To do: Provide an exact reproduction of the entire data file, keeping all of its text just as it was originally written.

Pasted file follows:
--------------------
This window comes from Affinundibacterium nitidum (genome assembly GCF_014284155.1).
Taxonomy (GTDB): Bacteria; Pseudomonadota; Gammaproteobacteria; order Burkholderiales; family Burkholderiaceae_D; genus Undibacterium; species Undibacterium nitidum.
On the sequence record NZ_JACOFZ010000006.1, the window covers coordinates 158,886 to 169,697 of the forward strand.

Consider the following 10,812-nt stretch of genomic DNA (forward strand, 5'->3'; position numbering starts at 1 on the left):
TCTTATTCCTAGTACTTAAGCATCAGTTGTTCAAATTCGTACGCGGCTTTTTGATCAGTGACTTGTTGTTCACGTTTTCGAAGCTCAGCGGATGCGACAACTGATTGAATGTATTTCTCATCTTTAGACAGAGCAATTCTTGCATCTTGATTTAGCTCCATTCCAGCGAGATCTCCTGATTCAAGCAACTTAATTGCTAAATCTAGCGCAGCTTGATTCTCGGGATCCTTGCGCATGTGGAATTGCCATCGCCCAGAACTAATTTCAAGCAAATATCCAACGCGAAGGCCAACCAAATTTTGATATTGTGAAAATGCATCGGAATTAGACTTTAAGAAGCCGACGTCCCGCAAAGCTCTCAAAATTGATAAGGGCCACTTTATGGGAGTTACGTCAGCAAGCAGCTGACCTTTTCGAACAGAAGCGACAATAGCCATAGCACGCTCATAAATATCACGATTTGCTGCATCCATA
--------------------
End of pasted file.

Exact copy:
This window comes from Affinundibacterium nitidum (genome assembly GCF_014284155.1).
Taxonomy (GTDB): Bacteria; Pseudomonadota; Gammaproteobacteria; order Burkholderiales; family Burkholderiaceae_D; genus Undibacterium; species Undibacterium nitidum.
On the sequence record NZ_JACOFZ010000006.1, the window covers coordinates 158,886 to 169,697 of the forward strand.

Consider the following 10,812-nt stretch of genomic DNA (forward strand, 5'->3'; position numbering starts at 1 on the left):
TCTTATTCCTAGTACTTAAGCATCAGTTGTTCAAATTCGTACGCGGCTTTTTGATCAGTGACTTGTTGTTCACGTTTTCGAAGCTCAGCGGATGCGACAACTGATTGAATGTATTTCTCATCTTTAGACAGAGCAATTCTTGCATCTTGATTTAGCTCCATTCCAGCGAGATCTCCTGATTCAAGCAACTTAATTGCTAAATCTAGCGCAGCTTGATTCTCGGGATCCTTGCGCATGTGGAATTGCCATCGCCCAGAACTAATTTCAAGCAAATATCCAACGCGAAGGCCAACCAAATTTTGATATTGTGAAAATGCATCGGAATTAGACTTTAAGAAGCCGACGTCCCGCAAAGCTCTCAAAATTGATAAGGGCCACTTTATGGGAGTTACGTCAGCAAGCAGCTGACCTTTTCGAACAGAAGCGACAATAGCCATAGCACGCTCATAAATATCACGATTTGCTGCATCCATA